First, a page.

5. In the 2nd photograph, parked two cars behind the light green 1953 HUDSON, is a white over green 1953 DeSOTO; parked across the street is a yellow 1949 STUDEBAKER Commander Regal Deluxe Convertible .

  6. My guesses for LAX: 1965 Mustang, 1960’s VW bus, 1962(?) Chevy, 1950’s M-B. Next to (above) the Chevy is a 1966 Falcon(?), and next to the Falcon in the next lane is a 1955 Cadillac, behind the Caddie is a Buick Riveria, and next to the Riveria is a med 1960’s Pontiac.

  7. The western town looks like it could be a down-on-its-luck Idaho mining town (which of the many, however?). The license plates look like 1950s Idaho and what looks like mining tailings are visible in the right background. One large brick building located on an unpaved street kinda implies a dying town that has seen better days.

  8. Second photo is Seaside, Oregon. The Times Theater was one block from the turn around. Most of the buildings are still the same. The Theater is closed and the rides are gone. In the 60’s this was the place to cruise on Friday and Saturday nights. There is a big car show the weekend after Labor Day.

  9. That black car in the last photo, with its back to the camera, and parked in front of a “NO PARKING Any Time” sign, is a ’38 Chevy. There’s one just like it in my garage.

  10. 1st photo – there wouldn’t be too many towns that had a Ferris Wheel and a Merry-Go-Round on the main street!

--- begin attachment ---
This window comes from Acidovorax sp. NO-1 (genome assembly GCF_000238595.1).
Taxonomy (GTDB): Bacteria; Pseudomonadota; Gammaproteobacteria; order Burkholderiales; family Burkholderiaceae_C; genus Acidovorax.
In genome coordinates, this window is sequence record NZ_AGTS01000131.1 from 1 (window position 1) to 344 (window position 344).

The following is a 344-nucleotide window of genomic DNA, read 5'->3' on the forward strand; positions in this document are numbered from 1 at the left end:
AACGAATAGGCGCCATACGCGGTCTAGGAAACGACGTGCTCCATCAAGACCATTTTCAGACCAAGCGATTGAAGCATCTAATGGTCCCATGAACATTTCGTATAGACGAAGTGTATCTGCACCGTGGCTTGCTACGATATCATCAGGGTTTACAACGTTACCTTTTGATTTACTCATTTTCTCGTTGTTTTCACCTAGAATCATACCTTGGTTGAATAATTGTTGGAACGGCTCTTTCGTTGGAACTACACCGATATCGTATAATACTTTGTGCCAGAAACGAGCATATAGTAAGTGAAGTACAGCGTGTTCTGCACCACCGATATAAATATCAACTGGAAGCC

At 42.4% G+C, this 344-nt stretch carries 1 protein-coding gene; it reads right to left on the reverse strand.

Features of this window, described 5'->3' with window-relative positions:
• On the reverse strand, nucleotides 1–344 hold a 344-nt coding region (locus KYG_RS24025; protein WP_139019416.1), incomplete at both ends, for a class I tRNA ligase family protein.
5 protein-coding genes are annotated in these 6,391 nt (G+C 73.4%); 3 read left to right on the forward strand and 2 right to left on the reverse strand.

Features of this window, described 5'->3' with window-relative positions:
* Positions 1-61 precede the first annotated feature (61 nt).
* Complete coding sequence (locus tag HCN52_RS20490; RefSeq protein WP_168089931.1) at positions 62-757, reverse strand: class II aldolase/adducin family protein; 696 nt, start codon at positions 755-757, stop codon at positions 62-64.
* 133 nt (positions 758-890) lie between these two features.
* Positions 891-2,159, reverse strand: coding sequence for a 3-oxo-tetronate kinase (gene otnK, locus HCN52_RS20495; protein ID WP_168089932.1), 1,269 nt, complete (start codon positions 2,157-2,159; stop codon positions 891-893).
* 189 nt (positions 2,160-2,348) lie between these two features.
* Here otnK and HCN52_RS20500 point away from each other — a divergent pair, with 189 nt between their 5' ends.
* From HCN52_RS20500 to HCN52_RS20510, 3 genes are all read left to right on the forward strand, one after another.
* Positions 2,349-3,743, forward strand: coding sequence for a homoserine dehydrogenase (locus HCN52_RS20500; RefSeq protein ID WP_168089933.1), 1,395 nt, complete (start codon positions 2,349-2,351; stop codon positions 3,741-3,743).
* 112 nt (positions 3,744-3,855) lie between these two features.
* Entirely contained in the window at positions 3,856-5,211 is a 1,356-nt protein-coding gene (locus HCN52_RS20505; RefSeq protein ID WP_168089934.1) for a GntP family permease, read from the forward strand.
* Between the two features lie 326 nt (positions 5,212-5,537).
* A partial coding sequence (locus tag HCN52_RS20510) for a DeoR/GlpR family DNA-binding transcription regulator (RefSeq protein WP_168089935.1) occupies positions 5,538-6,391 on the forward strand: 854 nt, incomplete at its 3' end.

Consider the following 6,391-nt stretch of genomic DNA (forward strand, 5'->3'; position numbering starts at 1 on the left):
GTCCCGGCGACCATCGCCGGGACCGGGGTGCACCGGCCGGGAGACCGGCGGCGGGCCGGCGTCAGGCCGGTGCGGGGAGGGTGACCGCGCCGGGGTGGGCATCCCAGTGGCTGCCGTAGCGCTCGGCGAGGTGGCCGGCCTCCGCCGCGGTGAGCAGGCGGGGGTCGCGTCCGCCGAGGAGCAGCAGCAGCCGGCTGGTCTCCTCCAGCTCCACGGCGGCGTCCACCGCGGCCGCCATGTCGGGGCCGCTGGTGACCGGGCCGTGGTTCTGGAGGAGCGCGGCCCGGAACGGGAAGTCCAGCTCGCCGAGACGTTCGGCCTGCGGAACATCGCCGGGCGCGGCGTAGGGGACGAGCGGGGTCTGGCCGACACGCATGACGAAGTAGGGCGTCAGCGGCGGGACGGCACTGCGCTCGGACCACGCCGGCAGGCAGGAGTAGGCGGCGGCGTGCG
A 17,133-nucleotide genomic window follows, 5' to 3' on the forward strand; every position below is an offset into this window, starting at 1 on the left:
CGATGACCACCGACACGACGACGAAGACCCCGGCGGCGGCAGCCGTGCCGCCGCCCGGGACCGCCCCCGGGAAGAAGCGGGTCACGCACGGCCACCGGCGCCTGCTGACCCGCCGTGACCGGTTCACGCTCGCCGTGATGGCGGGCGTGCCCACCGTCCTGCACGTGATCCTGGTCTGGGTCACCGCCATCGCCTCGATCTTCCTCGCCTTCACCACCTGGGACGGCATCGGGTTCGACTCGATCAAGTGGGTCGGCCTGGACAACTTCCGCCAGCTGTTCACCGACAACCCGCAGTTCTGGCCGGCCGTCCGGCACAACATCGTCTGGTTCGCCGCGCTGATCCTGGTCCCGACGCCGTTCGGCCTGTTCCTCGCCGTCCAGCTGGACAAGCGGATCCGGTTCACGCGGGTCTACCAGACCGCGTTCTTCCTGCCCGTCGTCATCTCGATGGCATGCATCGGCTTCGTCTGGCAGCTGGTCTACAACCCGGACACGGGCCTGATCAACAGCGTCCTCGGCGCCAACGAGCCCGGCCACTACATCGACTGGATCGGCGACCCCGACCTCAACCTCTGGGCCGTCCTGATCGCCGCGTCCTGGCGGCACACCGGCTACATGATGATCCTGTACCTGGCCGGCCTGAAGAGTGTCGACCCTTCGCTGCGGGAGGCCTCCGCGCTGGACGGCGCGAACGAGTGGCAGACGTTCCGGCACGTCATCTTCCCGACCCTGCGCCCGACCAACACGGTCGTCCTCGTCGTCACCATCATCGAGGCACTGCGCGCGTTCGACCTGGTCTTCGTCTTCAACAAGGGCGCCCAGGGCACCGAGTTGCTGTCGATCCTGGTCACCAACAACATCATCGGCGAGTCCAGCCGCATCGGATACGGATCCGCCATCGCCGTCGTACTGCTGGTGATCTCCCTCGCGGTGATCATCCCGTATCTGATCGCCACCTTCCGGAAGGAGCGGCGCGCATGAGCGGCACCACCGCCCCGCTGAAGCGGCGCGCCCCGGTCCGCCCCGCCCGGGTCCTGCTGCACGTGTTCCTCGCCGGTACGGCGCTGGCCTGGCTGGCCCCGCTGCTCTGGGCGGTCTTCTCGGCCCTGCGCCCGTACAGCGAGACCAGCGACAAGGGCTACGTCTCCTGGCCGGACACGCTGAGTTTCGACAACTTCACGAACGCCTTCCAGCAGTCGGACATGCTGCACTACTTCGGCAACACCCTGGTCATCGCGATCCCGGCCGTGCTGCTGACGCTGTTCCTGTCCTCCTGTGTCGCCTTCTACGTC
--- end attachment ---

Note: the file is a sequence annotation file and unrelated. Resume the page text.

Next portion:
11. That last photo, of the wayward, sliding-down-hill town reminds me a lot of Jerome, AZ (which I don’t believe the photo is). Jerome, as many of you know, is technically a ghost town not far from Cottonwood, and Sedona. High on a hilltop, the town was built on top of the town’s goose that laid the golden egg, the mine. Remember the little Ant Farm you could buy at the Woolworth? Imagine a town built on top of a channeled, tunneled hilltop. Anyhow, interesting place to visit still; was there in 2013.

  12. Last photo…I believe those are 1955 Colorado license plates. Only year in that time frame to have a white plate AND wording above AND below the number. So now, what mining town was that?

    • Following up on the identification of this being Colorado, I believe this is probably Central City in Gilpin County. My rationale for this is that the Denver bookstore “Collectors Center,” owned by Don Bloch, had a branch in Central City, and that is probably what is shown at the left hand side of the road.

      Further helping the identification is that the car in front of the bookstore and the green car in the right foreground both look like they have the number “60” on the license plate which identifies them as being registered in Gilpin County.

  13. YES! —- Mr. Hugh Janus! This early small town photo ALSO REMINDS ME of Jerome, Arizona, — looking toward the area of Cottonwood, the area just before SEDONA. , It IS before pavement, and many parts of Arizona were NOT paved in the fifties. Quite similar to Jerome, but It’ll require “a local” to I D it, — accurately . I’ll just call it: “JEROME -LIKE” and someone will rescue us, or KNOW its name. Towns on Mountain tops are not as common as towns near springs or rivers in a valley. Edwin W.